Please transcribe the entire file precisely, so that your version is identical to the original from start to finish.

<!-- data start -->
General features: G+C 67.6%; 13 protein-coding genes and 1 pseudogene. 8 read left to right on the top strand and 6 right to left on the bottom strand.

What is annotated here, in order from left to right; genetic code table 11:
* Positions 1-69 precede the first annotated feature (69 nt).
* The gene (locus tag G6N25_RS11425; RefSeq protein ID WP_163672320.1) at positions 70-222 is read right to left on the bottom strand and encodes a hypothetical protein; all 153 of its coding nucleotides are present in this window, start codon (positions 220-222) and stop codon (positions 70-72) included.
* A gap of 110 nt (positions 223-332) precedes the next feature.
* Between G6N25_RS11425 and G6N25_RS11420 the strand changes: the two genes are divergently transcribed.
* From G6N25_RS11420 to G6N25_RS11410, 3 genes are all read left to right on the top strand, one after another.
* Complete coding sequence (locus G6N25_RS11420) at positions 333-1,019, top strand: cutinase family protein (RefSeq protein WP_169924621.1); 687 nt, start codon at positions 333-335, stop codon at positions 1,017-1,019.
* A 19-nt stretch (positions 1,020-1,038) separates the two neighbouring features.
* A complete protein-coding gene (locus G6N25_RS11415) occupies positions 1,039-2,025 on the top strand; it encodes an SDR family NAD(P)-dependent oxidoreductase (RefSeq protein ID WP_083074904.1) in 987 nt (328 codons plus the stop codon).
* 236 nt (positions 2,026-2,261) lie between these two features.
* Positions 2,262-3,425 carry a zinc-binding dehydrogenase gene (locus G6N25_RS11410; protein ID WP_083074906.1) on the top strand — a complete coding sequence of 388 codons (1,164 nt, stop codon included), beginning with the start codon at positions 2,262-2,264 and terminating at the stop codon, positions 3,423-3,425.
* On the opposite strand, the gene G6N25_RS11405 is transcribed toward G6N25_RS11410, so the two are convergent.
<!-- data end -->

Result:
General features: G+C 67.6%; 13 protein-coding genes and 1 pseudogene. 8 read left to right on the top strand and 6 right to left on the bottom strand.

What is annotated here, in order from left to right; genetic code table 11:
* Positions 1-69 precede the first annotated feature (69 nt).
* The gene (locus tag G6N25_RS11425; RefSeq protein ID WP_163672320.1) at positions 70-222 is read right to left on the bottom strand and encodes a hypothetical protein; all 153 of its coding nucleotides are present in this window, start codon (positions 220-222) and stop codon (positions 70-72) included.
* A gap of 110 nt (positions 223-332) precedes the next feature.
* Between G6N25_RS11425 and G6N25_RS11420 the strand changes: the two genes are divergently transcribed.
* From G6N25_RS11420 to G6N25_RS11410, 3 genes are all read left to right on the top strand, one after another.
* Complete coding sequence (locus G6N25_RS11420) at positions 333-1,019, top strand: cutinase family protein (RefSeq protein WP_169924621.1); 687 nt, start codon at positions 333-335, stop codon at positions 1,017-1,019.
* A 19-nt stretch (positions 1,020-1,038) separates the two neighbouring features.
* A complete protein-coding gene (locus G6N25_RS11415) occupies positions 1,039-2,025 on the top strand; it encodes an SDR family NAD(P)-dependent oxidoreductase (RefSeq protein ID WP_083074904.1) in 987 nt (328 codons plus the stop codon).
* 236 nt (positions 2,026-2,261) lie between these two features.
* Positions 2,262-3,425 carry a zinc-binding dehydrogenase gene (locus G6N25_RS11410; protein ID WP_083074906.1) on the top strand — a complete coding sequence of 388 codons (1,164 nt, stop codon included), beginning with the start codon at positions 2,262-2,264 and terminating at the stop codon, positions 3,423-3,425.
* On the opposite strand, the gene G6N25_RS11405 is transcribed toward G6N25_RS11410, so the two are convergent.